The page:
This new approach allows us to understand how human nerve cells connect to muscle. These connections are essential for our bodies to be able to move. By growing these connections using human stem cells we hope to better understand how things go wrong in diseases like motor neuron disease or muscular dystrophy. This platform lets us test potential drugs without having to use animals."Dr Peter Harley, Lead author
06 March 2023
Microdevices to grow human neurons and muscle could accelerate the treatment of diseases like ALS
King’s researchers have developed a microdevice which mimics how muscle cells and neurons grow in the human body, allowing them to test preventative drugs for neuromuscular diseases
Amyotrophic Lateral Sclerosis (ALS), sometimes known as Lou Gehrig’s Disease, is caused by a progressive and rapid degeneration and eventual death of the neurons that control movement. Most people with Amyotrophic Lateral Sclerosis (ALS) will die from respiratory failure 3 to 5 years after the onset of symptoms. Yet, despite decades of research, there are still no effective treatments which can halt the progression of the condition. Progress in treating neuromuscular diseases has been hindered by a lack of understanding about what exactly goes wrong with the muscle and neurons.
A growing body of research has highlighted that dysfunction at the interface, or synapse, between motor neurons and muscle is heavily implicated in the cause and progression of neuromuscular diseases. Many researchers are now interested in studying neuromuscular synapses and targeting them in future treatments, but this requires a model which accurately represents human neuromuscular physiology (as opposed to mouse models). A promising alternative is to grow muscle cells and neurons from patient stem cells in a dish, but it has been challenging to do this in a way which represents the complex organization of the human body.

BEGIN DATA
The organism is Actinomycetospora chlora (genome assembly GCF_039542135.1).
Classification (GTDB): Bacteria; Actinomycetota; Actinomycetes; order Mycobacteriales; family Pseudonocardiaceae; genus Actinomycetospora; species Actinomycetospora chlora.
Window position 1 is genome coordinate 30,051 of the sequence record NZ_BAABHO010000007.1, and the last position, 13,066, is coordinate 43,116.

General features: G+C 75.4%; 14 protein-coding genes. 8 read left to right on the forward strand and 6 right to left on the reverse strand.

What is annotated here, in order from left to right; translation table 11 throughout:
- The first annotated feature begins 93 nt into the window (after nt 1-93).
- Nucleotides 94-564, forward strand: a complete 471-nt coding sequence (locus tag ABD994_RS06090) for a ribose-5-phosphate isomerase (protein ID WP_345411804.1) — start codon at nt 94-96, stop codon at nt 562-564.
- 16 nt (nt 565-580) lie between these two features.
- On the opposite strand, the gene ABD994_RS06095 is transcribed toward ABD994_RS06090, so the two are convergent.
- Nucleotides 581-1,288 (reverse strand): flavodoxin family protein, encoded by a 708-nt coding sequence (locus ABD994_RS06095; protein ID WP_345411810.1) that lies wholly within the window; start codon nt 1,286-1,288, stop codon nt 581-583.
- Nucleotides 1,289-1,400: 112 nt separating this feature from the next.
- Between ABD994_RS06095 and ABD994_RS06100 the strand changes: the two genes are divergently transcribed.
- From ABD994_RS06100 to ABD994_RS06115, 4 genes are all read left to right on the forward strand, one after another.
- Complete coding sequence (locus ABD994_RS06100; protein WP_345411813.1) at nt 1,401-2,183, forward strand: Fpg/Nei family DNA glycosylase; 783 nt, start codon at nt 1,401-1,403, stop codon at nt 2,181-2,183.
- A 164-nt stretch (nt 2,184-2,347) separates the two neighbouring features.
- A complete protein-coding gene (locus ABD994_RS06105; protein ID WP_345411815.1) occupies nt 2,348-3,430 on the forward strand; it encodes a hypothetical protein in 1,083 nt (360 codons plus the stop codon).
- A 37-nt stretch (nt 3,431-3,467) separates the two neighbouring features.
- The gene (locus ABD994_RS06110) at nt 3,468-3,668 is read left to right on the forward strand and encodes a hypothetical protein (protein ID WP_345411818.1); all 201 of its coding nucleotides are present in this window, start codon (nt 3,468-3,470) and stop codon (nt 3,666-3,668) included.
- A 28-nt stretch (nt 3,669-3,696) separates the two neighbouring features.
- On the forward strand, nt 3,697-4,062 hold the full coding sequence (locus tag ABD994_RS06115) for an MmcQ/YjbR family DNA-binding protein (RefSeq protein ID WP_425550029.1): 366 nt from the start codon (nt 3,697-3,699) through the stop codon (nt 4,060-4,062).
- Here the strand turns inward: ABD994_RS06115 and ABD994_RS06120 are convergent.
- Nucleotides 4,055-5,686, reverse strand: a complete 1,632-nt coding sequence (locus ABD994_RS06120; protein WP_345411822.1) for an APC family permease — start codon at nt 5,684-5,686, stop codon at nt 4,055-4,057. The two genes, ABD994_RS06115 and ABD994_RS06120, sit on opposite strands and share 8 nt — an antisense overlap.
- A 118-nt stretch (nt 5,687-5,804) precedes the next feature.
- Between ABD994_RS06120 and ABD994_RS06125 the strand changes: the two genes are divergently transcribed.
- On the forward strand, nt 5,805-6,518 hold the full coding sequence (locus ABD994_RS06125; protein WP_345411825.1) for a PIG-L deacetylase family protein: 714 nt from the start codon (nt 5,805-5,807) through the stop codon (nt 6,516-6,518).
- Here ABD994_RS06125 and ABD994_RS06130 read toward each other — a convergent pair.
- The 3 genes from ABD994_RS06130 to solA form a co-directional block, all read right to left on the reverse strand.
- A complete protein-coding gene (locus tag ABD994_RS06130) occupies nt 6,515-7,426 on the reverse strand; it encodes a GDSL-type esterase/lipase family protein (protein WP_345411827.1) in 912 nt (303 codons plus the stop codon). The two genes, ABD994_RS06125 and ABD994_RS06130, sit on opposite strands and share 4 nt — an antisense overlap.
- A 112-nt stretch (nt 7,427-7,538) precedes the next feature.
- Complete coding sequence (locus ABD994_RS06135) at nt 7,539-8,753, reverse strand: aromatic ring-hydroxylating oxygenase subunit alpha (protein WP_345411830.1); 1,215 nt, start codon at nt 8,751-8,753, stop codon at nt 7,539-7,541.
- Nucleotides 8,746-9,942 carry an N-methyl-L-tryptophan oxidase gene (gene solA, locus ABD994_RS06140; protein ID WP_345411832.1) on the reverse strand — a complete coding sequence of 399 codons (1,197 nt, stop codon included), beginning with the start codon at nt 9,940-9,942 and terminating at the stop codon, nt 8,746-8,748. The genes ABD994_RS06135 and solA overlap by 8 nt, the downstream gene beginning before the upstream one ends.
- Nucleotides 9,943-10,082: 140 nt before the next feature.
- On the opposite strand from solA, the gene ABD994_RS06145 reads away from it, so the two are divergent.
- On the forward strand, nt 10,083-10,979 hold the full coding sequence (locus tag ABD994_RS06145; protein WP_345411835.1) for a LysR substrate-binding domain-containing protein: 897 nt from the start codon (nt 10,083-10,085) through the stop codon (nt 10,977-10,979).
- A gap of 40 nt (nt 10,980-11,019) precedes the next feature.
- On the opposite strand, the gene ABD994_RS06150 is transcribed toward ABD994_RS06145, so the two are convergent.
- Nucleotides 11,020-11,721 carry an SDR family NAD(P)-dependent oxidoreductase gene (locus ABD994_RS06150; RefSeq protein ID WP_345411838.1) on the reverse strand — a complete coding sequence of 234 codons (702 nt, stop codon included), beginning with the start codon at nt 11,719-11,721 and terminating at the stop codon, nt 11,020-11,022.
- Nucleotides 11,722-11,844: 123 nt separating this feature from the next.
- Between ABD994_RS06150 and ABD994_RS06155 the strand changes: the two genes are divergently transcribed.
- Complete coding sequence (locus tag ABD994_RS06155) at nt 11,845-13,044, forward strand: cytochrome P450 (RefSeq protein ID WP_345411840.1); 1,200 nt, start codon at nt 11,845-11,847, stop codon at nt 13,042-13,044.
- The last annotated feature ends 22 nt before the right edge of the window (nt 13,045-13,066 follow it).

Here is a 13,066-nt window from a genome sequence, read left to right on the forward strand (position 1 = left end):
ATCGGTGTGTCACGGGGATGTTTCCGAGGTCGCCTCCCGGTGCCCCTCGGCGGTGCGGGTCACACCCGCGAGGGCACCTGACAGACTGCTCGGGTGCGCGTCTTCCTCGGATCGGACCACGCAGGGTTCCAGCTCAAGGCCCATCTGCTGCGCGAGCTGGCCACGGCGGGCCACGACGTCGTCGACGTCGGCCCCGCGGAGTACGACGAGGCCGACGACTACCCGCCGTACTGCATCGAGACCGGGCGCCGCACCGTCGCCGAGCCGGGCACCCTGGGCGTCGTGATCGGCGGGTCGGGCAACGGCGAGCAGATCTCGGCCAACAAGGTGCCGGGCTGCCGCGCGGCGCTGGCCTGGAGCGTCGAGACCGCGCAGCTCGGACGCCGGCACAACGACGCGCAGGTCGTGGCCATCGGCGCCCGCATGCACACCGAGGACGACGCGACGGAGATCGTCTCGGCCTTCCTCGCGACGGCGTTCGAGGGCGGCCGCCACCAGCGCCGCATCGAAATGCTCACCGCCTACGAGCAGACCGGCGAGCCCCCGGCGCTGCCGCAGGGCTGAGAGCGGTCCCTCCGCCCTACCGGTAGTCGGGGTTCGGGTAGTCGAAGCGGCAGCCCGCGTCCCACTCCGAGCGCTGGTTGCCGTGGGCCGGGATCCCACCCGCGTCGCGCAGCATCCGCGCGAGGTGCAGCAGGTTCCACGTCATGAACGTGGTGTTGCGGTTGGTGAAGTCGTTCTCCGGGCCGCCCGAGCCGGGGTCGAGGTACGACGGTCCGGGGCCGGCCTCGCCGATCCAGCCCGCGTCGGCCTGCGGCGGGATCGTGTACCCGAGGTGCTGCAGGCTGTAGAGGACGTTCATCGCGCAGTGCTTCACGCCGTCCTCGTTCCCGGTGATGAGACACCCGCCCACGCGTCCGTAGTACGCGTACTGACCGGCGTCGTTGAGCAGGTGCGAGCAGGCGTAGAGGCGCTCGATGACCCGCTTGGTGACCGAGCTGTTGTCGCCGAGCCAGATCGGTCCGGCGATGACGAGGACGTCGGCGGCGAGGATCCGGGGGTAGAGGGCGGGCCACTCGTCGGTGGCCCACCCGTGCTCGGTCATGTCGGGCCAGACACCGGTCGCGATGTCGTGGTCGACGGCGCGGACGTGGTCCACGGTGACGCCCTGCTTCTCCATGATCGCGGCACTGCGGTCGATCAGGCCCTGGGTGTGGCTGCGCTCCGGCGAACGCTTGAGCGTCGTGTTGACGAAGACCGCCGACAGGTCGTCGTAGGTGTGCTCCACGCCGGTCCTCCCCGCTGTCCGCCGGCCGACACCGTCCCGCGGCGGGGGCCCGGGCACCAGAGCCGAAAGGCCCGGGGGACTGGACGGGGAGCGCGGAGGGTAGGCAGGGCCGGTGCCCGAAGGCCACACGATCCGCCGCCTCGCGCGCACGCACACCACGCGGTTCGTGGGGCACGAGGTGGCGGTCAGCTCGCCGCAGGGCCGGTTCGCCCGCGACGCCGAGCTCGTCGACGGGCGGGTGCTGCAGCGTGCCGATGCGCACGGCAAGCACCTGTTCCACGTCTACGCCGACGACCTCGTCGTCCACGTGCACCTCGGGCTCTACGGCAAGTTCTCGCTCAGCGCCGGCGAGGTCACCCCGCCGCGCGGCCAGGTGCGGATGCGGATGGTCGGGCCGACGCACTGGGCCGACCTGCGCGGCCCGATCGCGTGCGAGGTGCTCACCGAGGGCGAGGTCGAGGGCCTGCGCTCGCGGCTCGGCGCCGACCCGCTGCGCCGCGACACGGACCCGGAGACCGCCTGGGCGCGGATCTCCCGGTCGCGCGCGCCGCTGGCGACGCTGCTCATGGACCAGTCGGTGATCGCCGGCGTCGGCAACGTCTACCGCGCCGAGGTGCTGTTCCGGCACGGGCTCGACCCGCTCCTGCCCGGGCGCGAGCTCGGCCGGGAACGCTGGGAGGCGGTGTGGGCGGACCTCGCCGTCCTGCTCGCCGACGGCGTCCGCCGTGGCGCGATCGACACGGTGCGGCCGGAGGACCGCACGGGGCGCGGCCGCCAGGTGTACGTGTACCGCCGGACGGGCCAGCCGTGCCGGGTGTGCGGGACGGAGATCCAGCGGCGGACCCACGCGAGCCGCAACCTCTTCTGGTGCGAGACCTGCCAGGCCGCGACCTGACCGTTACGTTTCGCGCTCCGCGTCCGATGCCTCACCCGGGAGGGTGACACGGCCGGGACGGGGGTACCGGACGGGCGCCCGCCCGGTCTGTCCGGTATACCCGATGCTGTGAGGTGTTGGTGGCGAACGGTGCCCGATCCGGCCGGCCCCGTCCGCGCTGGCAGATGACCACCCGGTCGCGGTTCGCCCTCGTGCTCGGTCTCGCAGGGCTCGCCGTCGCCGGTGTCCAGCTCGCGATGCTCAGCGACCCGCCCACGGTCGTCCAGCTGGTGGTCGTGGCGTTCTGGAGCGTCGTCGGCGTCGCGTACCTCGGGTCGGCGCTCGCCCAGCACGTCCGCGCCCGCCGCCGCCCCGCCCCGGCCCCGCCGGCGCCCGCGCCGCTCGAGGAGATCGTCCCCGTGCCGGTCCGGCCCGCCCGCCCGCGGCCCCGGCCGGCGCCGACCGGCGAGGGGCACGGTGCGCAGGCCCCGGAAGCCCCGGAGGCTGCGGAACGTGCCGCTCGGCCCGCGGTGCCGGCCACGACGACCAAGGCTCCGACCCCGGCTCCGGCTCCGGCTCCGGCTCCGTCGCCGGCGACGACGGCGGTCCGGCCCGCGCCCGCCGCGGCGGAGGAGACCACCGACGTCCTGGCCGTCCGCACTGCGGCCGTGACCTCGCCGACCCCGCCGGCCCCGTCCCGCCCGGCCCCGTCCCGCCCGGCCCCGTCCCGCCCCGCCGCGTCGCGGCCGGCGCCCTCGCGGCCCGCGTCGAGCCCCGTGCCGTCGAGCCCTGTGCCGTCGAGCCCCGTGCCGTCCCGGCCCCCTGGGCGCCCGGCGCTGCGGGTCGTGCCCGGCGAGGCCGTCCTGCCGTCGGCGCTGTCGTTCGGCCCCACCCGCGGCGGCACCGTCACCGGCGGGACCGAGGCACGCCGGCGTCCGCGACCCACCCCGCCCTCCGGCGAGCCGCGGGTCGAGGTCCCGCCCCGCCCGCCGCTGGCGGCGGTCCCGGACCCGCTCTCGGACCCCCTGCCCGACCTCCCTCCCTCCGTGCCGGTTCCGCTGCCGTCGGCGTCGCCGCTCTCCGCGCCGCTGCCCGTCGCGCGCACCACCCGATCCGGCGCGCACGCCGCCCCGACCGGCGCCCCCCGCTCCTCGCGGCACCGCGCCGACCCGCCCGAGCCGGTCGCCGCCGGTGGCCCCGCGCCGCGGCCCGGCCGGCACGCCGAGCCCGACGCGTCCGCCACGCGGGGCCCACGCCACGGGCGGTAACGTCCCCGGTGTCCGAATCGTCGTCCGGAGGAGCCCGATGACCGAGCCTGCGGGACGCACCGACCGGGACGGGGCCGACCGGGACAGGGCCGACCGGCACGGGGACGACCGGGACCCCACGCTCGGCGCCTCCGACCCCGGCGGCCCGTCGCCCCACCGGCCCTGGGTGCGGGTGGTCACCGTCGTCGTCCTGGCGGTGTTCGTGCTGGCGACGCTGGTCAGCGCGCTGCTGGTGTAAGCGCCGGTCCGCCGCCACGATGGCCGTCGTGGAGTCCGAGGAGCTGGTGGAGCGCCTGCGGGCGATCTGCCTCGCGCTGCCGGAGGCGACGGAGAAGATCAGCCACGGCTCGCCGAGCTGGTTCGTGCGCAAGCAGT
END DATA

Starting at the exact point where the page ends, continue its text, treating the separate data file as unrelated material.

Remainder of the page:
A new technique from researchers the Centre for Gene Therapy & Regenerative Medicine and Centre for Developmental Neurobiology at King’s College London, in collaboration with colleagues at Queen Mary University London and National University of Singapore, overcomes this challenge with a tiny 3-dimensional device, just 2.5mm long, which mimics the separation between central nervous system and other parts of the body, such as muscle. The microdevice has 3 chambers which muscle cells and neurons can be grown in separately whilst still allowing neurons to grow projects and innervate the muscle via connecting channels which are 100x smaller than a millimeter. This unique design prevents muscle cells from dethatching when they contract which allows cells to mature and the cells to be studied over longer culture periods.
Demonstrating the promise of the device, the team grew two distinct populations of neurons in separate chambers – one which has been genetically altered to send signals following light situation and one which does not – but still innervating the same muscle target. High powered imaging allowed detailed observation of neuromuscular synapse number and shape and showed the light stimulated neurons had much greater synapse formation and muscle fiber contraction. Future studies using this simple but effective model could use patient-derived neurons and muscle cells to test candidate drugs that prevent or slow muscle deterioration.